• And most importantly, the last little turn right, and step up onto the summit plateau!
On the Summit – Gavin and Milo

Those last steps up onto the summit were so memorable.  It was the opposite to everything I’d felt 1 week earlier at Camp 3 after descending from the Finger –

  • Elation and relief at having made the final steps onto the summit, my objective was achieved.
  • Excitement at being able to claim 1 more summit of the 7 I was after.  My longer term plan was still on track thankfully.

I was surprised at how many others were on the summit with us – looking back I’d estimate 10-15 others were also celebrating around us.   Paulo kept us focused thankfully.  Eat, drink and then photos – and once again he didn’t allow us too long to celebrate as the bad wether had closed in faster than we’d expected.

Surprisingly I wasn’t reluctant to leave the summit – I knew the stories about the descent being the most likely time an accident would occur, a combination of loss of focus and exhaustion.  It took us about 45 minutes to reach the Cave.  Along the way we met Ulrich who unfortunately was not going to summit that day and was waiting for other members of his team to collect him on their way down.  He joined us in the descent.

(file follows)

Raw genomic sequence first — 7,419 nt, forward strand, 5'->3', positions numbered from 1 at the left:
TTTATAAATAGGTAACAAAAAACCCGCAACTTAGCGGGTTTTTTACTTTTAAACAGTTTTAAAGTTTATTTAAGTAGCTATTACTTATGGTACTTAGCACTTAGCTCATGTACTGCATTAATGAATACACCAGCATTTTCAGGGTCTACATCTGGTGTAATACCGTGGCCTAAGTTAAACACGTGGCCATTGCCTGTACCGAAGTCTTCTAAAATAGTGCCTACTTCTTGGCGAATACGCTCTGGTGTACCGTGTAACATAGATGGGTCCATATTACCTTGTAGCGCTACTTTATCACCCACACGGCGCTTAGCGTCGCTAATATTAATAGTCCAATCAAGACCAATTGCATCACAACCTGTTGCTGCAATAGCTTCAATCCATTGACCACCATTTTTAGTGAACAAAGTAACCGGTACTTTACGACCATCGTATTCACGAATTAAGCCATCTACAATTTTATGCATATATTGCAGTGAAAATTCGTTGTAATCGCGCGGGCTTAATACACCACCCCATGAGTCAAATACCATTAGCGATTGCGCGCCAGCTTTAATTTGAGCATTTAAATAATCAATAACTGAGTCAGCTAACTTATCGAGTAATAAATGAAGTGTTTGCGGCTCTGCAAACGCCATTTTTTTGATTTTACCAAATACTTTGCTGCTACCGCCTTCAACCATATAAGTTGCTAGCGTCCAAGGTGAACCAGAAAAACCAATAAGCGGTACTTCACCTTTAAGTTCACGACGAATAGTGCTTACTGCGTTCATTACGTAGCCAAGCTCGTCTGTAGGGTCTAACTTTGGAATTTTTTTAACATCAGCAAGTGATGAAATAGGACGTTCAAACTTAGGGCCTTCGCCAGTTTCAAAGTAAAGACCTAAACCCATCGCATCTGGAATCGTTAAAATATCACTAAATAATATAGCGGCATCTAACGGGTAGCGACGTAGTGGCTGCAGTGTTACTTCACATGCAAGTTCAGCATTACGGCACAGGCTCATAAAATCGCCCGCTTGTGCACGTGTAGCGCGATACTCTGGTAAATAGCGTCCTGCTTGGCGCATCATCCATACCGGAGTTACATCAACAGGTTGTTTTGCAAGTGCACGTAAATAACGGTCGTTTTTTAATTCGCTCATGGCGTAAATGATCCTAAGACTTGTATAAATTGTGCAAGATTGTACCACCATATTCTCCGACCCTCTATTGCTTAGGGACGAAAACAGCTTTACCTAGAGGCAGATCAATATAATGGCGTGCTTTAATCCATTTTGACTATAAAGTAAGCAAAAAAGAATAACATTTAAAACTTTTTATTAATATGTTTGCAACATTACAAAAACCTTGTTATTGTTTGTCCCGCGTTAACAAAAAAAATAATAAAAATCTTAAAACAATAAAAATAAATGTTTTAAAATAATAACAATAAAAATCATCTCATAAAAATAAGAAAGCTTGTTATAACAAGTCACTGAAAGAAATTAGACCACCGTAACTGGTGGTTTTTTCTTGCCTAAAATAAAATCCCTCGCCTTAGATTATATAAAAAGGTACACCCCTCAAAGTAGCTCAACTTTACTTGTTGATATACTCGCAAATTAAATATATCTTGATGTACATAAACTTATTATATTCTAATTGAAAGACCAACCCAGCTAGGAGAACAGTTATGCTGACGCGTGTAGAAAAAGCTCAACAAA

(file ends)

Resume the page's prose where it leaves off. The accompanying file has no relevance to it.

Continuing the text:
Mungo and Andy also joined us at the Cave and as a group. Our visibility was down to 30-40 meters max with snow and wind driving in from the north west.  It was about here that our descent plans took an unexpected turn – we came across a team moving a sled down the mountain.   I believe now that one of the group had suffered a heart attack and had been placed in the sled. The 3 guides from our combined group joined them to assist with the descent of the sled.